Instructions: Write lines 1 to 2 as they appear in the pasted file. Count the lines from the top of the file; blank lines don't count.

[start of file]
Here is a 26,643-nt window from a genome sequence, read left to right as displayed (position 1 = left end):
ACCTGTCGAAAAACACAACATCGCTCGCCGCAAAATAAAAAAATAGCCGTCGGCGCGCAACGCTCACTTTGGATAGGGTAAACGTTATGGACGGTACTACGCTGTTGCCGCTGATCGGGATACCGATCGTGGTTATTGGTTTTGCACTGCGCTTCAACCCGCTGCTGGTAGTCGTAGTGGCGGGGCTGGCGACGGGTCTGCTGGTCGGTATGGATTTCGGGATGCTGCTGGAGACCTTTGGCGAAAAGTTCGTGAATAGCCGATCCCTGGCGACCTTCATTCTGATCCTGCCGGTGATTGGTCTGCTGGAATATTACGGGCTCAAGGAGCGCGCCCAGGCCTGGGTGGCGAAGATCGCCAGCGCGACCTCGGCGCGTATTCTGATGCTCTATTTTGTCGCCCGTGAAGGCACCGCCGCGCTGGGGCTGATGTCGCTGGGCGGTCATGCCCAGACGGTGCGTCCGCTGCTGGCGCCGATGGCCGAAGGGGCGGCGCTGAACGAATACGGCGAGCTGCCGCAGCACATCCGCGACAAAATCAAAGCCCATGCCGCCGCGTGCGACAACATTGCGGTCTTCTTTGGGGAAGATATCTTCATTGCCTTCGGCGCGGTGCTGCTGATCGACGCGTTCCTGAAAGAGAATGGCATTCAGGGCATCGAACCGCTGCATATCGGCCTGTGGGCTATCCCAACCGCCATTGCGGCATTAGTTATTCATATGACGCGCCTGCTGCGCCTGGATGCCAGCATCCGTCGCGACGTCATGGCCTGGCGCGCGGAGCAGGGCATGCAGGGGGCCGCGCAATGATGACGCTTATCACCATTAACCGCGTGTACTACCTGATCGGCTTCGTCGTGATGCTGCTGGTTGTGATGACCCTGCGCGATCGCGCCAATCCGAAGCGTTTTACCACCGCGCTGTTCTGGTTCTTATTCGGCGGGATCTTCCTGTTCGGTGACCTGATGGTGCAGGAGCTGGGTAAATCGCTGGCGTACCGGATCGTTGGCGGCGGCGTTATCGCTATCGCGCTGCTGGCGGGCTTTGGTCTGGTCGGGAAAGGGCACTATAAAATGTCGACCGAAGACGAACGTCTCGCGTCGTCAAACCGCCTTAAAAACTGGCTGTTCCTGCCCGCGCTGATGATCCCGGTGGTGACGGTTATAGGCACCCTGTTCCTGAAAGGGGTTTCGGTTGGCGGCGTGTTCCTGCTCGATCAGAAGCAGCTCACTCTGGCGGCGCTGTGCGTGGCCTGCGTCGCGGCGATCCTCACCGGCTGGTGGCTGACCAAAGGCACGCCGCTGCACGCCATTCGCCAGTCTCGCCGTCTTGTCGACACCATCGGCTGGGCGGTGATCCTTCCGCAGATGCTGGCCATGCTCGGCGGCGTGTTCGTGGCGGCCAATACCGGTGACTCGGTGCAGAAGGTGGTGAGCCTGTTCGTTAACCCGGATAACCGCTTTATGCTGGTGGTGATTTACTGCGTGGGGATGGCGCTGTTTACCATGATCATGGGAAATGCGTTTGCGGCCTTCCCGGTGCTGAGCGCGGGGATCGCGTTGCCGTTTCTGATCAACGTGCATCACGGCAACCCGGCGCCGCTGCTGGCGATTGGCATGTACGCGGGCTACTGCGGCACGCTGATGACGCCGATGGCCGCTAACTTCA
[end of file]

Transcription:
Here is a 26,643-nt window from a genome sequence, read left to right as displayed (position 1 = left end):
ACCTGTCGAAAAACACAACATCGCTCGCCGCAAAATAAAAAAATAGCCGTCGGCGCGCAACGCTCACTTTGGATAGGGTAAACGTTATGGACGGTACTACGCTGTTGCCGCTGATCGGGATACCGATCGTGGTTATTGGTTTTGCACTGCGCTTCAACCCGCTGCTGGTAGTCGTAGTGGCGGGGCTGGCGACGGGTCTGCTGGTCGGTATGGATTTCGGGATGCTGCTGGAGACCTTTGGCGAAAAGTTCGTGAATAGCCGATCCCTGGCGACCTTCATTCTGATCCTGCCGGTGATTGGTCTGCTGGAATATTACGGGCTCAAGGAGCGCGCCCAGGCCTGGGTGGCGAAGATCGCCAGCGCGACCTCGGCGCGTATTCTGATGCTCTATTTTGTCGCCCGTGAAGGCACCGCCGCGCTGGGGCTGATGTCGCTGGGCGGTCATGCCCAGACGGTGCGTCCGCTGCTGGCGCCGATGGCCGAAGGGGCGGCGCTGAACGAATACGGCGAGCTGCCGCAGCACATCCGCGACAAAATCAAAGCCCATGCCGCCGCGTGCGACAACATTGCGGTCTTCTTTGGGGAAGATATCTTCATTGCCTTCGGCGCGGTGCTGCTGATCGACGCGTTCCTGAAAGAGAATGGCATTCAGGGCATCGAACCGCTGCATATCGGCCTGTGGGCTATCCCAACCGCCATTGCGGCATTAGTTATTCATATGACGCGCCTGCTGCGCCTGGATGCCAGCATCCGTCGCGACGTCATGGCCTGGCGCGCGGAGCAGGGCATGCAGGGGGCCGCGCAATGATGACGCTTATCACCATTAACCGCGTGTACTACCTGATCGGCTTCGTCGTGATGCTGCTGGTTGTGATGACCCTGCGCGATCGCGCCAATCCGAAGCGTTTTACCACCGCGCTGTTCTGGTTCTTATTCGGCGGGATCTTCCTGTTCGGTGACCTGATGGTGCAGGAGCTGGGTAAATCGCTGGCGTACCGGATCGTTGGCGGCGGCGTTATCGCTATCGCGCTGCTGGCGGGCTTTGGTCTGGTCGGGAAAGGGCACTATAAAATGTCGACCGAAGACGAACGTCTCGCGTCGTCAAACCGCCTTAAAAACTGGCTGTTCCTGCCCGCGCTGATGATCCCGGTGGTGACGGTTATAGGCACCCTGTTCCTGAAAGGGGTTTCGGTTGGCGGCGTGTTCCTGCTCGATCAGAAGCAGCTCACTCTGGCGGCGCTGTGCGTGGCCTGCGTCGCGGCGATCCTCACCGGCTGGTGGCTGACCAAAGGCACGCCGCTGCACGCCATTCGCCAGTCTCGCCGTCTTGTCGACACCATCGGCTGGGCGGTGATCCTTCCGCAGATGCTGGCCATGCTCGGCGGCGTGTTCGTGGCGGCCAATACCGGTGACTCGGTGCAGAAGGTGGTGAGCCTGTTCGTTAACCCGGATAACCGCTTTATGCTGGTGGTGATTTACTGCGTGGGGATGGCGCTGTTTACCATGATCATGGGAAATGCGTTTGCGGCCTTCCCGGTGCTGAGCGCGGGGATCGCGTTGCCGTTTCTGATCAACGTGCATCACGGCAACCCGGCGCCGCTGCTGGCGATTGGCATGTACGCGGGCTACTGCGGCACGCTGATGACGCCGATGGCCGCTAACTTCA